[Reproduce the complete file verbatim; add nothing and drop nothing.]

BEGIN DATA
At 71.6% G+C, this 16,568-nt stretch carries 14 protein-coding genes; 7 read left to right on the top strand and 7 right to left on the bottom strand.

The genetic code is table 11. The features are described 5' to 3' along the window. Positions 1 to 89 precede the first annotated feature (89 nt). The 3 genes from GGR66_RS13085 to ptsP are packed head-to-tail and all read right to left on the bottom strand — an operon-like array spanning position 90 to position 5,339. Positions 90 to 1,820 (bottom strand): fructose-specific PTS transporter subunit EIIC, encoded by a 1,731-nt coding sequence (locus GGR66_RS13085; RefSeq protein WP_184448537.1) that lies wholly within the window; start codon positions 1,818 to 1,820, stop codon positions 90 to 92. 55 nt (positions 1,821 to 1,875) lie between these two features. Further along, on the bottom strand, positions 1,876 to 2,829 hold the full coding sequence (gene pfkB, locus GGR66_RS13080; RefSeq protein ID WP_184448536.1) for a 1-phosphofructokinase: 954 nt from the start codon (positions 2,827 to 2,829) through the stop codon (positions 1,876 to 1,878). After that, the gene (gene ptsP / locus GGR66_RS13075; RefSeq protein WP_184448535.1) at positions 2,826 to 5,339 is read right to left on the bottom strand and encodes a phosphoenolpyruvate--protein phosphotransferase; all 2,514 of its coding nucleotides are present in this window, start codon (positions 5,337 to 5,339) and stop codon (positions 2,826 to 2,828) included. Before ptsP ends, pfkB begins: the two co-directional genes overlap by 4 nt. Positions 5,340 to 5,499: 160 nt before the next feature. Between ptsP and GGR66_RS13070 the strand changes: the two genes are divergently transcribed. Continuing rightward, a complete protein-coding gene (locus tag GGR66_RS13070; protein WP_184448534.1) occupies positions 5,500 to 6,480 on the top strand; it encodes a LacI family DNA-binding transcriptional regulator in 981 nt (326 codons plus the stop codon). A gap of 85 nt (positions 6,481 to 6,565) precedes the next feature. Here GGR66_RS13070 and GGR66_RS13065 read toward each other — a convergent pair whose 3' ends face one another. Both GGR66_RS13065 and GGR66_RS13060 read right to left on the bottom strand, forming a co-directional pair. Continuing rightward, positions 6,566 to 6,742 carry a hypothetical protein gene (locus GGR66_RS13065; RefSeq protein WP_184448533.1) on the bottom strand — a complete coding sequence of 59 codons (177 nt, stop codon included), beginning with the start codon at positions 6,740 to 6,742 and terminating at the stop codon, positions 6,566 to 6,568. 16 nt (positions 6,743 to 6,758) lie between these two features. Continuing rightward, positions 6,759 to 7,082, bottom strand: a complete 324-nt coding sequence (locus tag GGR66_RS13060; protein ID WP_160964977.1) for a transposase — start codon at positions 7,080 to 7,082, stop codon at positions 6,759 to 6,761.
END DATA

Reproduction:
At 71.6% G+C, this 16,568-nt stretch carries 14 protein-coding genes; 7 read left to right on the top strand and 7 right to left on the bottom strand.

The genetic code is table 11. The features are described 5' to 3' along the window. Positions 1 to 89 precede the first annotated feature (89 nt). The 3 genes from GGR66_RS13085 to ptsP are packed head-to-tail and all read right to left on the bottom strand — an operon-like array spanning position 90 to position 5,339. Positions 90 to 1,820 (bottom strand): fructose-specific PTS transporter subunit EIIC, encoded by a 1,731-nt coding sequence (locus GGR66_RS13085; RefSeq protein WP_184448537.1) that lies wholly within the window; start codon positions 1,818 to 1,820, stop codon positions 90 to 92. 55 nt (positions 1,821 to 1,875) lie between these two features. Further along, on the bottom strand, positions 1,876 to 2,829 hold the full coding sequence (gene pfkB, locus GGR66_RS13080; RefSeq protein ID WP_184448536.1) for a 1-phosphofructokinase: 954 nt from the start codon (positions 2,827 to 2,829) through the stop codon (positions 1,876 to 1,878). After that, the gene (gene ptsP / locus GGR66_RS13075; RefSeq protein WP_184448535.1) at positions 2,826 to 5,339 is read right to left on the bottom strand and encodes a phosphoenolpyruvate--protein phosphotransferase; all 2,514 of its coding nucleotides are present in this window, start codon (positions 5,337 to 5,339) and stop codon (positions 2,826 to 2,828) included. Before ptsP ends, pfkB begins: the two co-directional genes overlap by 4 nt. Positions 5,340 to 5,499: 160 nt before the next feature. Between ptsP and GGR66_RS13070 the strand changes: the two genes are divergently transcribed. Continuing rightward, a complete protein-coding gene (locus tag GGR66_RS13070; protein WP_184448534.1) occupies positions 5,500 to 6,480 on the top strand; it encodes a LacI family DNA-binding transcriptional regulator in 981 nt (326 codons plus the stop codon). A gap of 85 nt (positions 6,481 to 6,565) precedes the next feature. Here GGR66_RS13070 and GGR66_RS13065 read toward each other — a convergent pair whose 3' ends face one another. Both GGR66_RS13065 and GGR66_RS13060 read right to left on the bottom strand, forming a co-directional pair. Continuing rightward, positions 6,566 to 6,742 carry a hypothetical protein gene (locus GGR66_RS13065; RefSeq protein WP_184448533.1) on the bottom strand — a complete coding sequence of 59 codons (177 nt, stop codon included), beginning with the start codon at positions 6,740 to 6,742 and terminating at the stop codon, positions 6,566 to 6,568. 16 nt (positions 6,743 to 6,758) lie between these two features. Continuing rightward, positions 6,759 to 7,082, bottom strand: a complete 324-nt coding sequence (locus tag GGR66_RS13060; protein ID WP_160964977.1) for a transposase — start codon at positions 7,080 to 7,082, stop codon at positions 6,759 to 6,761.